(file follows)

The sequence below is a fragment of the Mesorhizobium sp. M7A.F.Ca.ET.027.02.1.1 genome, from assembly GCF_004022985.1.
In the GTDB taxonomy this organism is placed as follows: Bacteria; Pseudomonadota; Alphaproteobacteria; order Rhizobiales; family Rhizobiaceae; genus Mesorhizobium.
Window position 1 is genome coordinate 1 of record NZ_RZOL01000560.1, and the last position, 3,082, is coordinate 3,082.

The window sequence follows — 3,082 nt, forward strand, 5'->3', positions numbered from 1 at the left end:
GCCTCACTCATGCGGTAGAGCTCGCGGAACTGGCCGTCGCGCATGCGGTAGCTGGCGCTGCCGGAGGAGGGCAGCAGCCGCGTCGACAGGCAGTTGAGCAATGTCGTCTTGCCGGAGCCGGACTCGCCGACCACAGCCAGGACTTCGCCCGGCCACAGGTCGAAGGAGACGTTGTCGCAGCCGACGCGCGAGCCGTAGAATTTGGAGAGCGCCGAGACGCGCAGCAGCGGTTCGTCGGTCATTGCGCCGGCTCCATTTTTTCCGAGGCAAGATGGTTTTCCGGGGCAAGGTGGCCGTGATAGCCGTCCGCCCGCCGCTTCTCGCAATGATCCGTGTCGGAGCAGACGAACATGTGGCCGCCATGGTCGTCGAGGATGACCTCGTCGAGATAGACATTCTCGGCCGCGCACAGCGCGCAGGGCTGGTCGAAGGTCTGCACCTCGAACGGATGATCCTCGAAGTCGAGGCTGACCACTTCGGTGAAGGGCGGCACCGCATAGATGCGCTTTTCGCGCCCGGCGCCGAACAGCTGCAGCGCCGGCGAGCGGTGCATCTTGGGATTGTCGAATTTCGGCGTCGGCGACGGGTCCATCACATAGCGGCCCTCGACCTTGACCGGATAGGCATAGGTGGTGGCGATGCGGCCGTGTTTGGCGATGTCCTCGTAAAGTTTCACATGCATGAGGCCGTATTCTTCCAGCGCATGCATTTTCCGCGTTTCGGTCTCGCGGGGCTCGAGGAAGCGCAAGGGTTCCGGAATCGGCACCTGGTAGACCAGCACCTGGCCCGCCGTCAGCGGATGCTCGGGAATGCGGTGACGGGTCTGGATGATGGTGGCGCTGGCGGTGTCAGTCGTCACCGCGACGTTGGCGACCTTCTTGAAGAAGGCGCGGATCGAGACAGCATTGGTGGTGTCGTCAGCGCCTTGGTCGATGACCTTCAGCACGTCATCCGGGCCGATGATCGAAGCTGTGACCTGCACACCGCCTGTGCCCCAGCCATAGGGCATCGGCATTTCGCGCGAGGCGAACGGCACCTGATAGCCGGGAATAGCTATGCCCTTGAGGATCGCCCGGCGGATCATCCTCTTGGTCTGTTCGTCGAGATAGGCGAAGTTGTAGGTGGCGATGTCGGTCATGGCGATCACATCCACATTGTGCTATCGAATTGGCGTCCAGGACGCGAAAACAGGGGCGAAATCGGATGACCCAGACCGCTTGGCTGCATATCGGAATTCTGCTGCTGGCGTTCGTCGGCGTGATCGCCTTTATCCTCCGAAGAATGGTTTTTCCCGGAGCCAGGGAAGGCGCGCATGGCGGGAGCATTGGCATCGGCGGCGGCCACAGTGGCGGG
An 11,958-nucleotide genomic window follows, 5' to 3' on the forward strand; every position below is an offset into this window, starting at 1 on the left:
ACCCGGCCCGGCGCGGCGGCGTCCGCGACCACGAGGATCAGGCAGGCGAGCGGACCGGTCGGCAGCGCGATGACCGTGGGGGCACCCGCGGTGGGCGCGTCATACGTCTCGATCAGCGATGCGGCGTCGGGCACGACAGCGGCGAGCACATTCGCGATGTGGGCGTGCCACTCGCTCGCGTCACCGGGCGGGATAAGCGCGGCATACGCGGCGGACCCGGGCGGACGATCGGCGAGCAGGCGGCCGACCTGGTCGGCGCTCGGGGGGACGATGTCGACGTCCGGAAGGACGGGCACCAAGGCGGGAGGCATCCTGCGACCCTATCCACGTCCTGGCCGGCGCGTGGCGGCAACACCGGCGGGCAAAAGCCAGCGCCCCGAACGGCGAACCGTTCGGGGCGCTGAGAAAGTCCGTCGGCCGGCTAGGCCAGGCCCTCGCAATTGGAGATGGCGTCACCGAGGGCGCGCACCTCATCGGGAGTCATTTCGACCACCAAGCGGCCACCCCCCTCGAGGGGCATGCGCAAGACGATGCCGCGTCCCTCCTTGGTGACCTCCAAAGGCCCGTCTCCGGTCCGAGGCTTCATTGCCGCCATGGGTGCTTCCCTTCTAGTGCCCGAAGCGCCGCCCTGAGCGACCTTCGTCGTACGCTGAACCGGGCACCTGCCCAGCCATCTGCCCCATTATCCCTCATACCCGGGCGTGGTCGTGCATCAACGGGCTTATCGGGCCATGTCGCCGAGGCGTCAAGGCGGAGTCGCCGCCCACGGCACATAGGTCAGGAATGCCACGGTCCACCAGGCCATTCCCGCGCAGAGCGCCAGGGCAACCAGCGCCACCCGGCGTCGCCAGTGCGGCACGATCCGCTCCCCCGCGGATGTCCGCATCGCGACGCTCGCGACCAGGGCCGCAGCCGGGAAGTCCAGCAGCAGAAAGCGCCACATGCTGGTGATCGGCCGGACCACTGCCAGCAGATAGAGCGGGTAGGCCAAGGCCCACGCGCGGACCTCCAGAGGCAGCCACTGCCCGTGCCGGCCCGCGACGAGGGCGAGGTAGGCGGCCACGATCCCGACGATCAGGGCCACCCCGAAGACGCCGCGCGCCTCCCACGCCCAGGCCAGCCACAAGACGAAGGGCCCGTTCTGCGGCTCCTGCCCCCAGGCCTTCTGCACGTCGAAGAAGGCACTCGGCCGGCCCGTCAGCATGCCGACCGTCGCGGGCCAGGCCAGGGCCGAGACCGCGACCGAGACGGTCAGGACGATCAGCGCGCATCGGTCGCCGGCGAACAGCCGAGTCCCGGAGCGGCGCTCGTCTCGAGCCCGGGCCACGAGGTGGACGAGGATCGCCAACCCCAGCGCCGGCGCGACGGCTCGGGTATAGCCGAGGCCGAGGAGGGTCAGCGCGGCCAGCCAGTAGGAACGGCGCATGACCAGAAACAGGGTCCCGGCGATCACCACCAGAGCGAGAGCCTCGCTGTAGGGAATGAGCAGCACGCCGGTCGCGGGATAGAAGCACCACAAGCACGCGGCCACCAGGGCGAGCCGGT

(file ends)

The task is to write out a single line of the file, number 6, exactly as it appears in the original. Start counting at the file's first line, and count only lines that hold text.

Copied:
An 11,958-nucleotide genomic window follows, 5' to 3' on the forward strand; every position below is an offset into this window, starting at 1 on the left: